However, major refactoring has significant drawbacks: it can take years, a substantial budget, and considerable engineering resources to complete, all the while part of the team is tasked with maintaining the outdated platform and rolling out new features on top of it.

Unless you’re prepared to declare “technical debt bankruptcy”, and halt operations to conduct a tabula rasa re-engineering, your users will expect uninterrupted service and regular updates. All the while your business stakeholders will expect you to keep the platform stable enough to deliver new products and leverage profitable market opportunities.

This leaves you with two unenviable choices: in one scenario, you risk losing business; in the other, the refactoring team is perpetually chasing the team tasked with keeping the original platform both operational and evolving.

Even if you manage to catch up and comprehensively refactor the original platform, the cycle of accumulating ATD would begin anew, unless preventative best practices were adopted, trapping you in a relentless cycle.

Architecture Technical Debt: Understanding Causes and a Qualitative Model

👎 (2) Build on top and hope for the best

If the core functionalities of a legacy platform remain operational, for velocity’s sake, you may decide to maintain them and build new products and features on top as requested by the business.

This approach, however, is fraught with risk. Building on an unstable foundation often necessitates workarounds, meticulous management of custom exceptions, and the continuous deployment of patches to circumvent the constraints imposed by ATD.

While this strategy might fulfil short-term deadlines, it essentially amounts to "kicking the can down the road," with maintenance costs escalating as the technological solution becomes increasingly outdated.

👎 (3) Build “Technical Credit”

This strategy seeks to preemptively forestall the accumulation of ATD by identifying and addressing potential architectural bottlenecks which could slow down future development.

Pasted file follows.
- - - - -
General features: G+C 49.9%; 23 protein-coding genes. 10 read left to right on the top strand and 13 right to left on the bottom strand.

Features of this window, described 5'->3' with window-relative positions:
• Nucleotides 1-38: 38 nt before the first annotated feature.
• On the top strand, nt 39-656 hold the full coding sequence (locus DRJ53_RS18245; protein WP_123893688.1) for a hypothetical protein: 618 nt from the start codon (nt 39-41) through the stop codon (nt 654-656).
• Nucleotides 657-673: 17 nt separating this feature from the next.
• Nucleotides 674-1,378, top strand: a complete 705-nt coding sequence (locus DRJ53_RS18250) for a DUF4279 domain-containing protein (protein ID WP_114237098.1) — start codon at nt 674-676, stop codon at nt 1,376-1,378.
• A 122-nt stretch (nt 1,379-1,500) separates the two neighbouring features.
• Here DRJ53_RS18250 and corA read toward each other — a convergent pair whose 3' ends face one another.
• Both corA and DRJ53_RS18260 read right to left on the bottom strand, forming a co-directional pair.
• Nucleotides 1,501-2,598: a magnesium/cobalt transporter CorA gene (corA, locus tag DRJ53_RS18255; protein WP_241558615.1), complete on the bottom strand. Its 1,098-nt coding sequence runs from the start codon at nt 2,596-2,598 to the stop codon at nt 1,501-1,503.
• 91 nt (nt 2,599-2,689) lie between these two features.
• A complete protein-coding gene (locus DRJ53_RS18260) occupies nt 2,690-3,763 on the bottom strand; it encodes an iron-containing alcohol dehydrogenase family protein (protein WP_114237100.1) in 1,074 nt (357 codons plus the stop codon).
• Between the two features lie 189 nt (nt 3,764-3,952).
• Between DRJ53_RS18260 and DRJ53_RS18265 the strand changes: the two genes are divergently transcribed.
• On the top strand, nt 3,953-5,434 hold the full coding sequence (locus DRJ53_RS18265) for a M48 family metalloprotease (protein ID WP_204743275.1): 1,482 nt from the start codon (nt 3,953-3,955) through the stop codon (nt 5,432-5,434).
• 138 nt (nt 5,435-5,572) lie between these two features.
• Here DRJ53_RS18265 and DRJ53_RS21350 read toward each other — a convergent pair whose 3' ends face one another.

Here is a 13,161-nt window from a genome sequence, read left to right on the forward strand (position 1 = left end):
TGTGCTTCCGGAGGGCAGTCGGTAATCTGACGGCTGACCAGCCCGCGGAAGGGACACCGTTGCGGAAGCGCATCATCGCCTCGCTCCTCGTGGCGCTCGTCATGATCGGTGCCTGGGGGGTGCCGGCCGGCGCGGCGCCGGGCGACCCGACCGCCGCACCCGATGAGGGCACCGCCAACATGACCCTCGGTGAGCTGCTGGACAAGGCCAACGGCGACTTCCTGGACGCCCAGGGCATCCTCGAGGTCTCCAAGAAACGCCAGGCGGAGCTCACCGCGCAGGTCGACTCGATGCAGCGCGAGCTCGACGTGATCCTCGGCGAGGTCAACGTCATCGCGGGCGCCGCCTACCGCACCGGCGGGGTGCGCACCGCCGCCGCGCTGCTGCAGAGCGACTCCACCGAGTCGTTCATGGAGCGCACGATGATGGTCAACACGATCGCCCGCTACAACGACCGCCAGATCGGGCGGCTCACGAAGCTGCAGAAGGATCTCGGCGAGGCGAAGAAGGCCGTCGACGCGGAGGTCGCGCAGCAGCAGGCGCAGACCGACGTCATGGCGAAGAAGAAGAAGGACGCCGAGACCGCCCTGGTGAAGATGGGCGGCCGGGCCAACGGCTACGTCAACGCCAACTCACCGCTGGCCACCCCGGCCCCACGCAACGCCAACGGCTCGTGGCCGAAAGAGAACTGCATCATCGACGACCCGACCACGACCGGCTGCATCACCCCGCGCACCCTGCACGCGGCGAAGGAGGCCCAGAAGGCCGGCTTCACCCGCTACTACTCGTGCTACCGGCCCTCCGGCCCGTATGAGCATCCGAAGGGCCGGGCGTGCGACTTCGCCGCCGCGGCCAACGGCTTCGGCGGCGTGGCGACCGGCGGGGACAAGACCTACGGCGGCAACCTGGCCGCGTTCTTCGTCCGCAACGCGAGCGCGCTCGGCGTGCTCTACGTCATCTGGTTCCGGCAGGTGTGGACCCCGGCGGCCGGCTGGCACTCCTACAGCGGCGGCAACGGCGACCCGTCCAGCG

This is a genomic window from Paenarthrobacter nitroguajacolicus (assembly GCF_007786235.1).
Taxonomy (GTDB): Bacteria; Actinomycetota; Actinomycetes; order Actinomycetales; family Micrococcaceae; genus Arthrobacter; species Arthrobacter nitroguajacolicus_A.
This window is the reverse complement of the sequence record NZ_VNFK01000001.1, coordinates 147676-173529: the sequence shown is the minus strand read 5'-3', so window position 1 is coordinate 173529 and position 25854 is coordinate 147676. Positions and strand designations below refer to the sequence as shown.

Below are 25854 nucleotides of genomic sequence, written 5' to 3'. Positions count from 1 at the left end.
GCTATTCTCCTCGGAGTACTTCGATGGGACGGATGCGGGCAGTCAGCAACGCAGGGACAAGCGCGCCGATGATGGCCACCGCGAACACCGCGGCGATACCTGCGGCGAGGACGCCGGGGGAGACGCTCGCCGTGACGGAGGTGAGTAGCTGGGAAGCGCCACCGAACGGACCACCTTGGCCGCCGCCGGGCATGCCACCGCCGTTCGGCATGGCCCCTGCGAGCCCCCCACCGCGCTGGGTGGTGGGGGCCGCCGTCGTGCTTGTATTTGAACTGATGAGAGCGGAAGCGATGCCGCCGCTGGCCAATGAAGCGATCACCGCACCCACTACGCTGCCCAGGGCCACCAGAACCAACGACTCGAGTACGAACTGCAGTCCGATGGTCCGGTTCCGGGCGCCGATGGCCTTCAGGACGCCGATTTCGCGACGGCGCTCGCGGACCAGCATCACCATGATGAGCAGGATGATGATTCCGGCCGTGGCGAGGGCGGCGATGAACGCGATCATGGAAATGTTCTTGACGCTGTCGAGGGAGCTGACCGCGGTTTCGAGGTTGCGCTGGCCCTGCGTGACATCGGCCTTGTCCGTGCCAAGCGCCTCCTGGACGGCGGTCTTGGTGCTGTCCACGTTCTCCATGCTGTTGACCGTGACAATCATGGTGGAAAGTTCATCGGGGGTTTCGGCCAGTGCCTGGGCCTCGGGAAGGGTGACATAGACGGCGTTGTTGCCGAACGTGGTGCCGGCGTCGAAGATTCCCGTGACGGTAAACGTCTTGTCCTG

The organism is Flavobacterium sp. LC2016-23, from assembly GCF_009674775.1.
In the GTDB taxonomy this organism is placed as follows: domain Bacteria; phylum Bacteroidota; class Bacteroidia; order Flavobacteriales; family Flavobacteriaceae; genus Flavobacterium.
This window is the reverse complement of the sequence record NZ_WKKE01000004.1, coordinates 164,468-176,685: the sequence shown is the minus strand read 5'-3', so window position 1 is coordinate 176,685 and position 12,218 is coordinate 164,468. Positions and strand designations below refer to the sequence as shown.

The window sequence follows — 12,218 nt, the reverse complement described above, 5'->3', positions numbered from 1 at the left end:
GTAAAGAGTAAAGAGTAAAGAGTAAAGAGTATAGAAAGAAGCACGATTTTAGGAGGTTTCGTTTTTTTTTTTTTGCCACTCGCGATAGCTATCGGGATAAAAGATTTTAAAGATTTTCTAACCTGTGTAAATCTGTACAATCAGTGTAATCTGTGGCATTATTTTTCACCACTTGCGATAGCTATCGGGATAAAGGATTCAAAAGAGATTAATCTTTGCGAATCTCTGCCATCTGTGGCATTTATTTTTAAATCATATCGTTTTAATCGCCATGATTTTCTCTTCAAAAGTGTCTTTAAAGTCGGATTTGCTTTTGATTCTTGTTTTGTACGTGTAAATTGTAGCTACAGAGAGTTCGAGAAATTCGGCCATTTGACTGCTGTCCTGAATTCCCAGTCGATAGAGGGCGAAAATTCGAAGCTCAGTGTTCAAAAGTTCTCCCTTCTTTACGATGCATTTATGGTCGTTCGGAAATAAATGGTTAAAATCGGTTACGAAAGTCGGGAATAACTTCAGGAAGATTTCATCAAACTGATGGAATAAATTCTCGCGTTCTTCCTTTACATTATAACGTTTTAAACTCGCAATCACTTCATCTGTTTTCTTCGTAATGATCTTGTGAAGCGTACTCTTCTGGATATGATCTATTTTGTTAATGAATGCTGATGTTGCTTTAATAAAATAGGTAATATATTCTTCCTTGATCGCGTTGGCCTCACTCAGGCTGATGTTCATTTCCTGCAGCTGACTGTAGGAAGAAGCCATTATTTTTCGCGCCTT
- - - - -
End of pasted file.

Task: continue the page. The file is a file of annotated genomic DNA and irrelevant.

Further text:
However, due to pressing time constraints and the uncertain efficacy of this approach, it is seldom employed in practice.

A frequent outcome is the realization that the solution has been over-engineered, yet no corrective action is taken. This inaction is partly due to the sunk cost fallacy—the hope that the currently unused solution might find relevance in the future.

Another deterrent is the cost associated with refactoring. Removing an integrated solution from the architecture demands significant development effort to ensure it doesn't negatively impact customers or hinder the delivery of new features. Once a solution is entrenched in the architecture, excising it becomes a challenge.

A more pragmatic approach is to adopt a "just-in-time" mentality—address architectural needs as they arise rather than preemptively. There's no need to aim for the moon when the goal is to reach the sky.

Strategies for Managing ATD that DO work


To effectively manage Architectural Technical Debt, adopting proactive strategies is crucial. Specifically, this involves leveraging architecture visualization and observability tools, along with regularly conducting architectural reviews.

By prioritizing architectural quality and timely addressing of accruing debt, software teams can prevent the debt from spiralling out of control. This proactive approach significantly mitigates associated risks and ensures the long-term success and maintainability of software systems.

👍 (1) Implement architectural observability tools

The biggest challenge businesses face with Architectural Technical Debt is its invisibility: without the proper tools, visualizing the entire system architecture in real-time becomes a daunting task, often relegated to manual, general-purpose diagramming tools. This lack of visibility hinders the identification of architectural drift and the summarization of accumulated debt causes.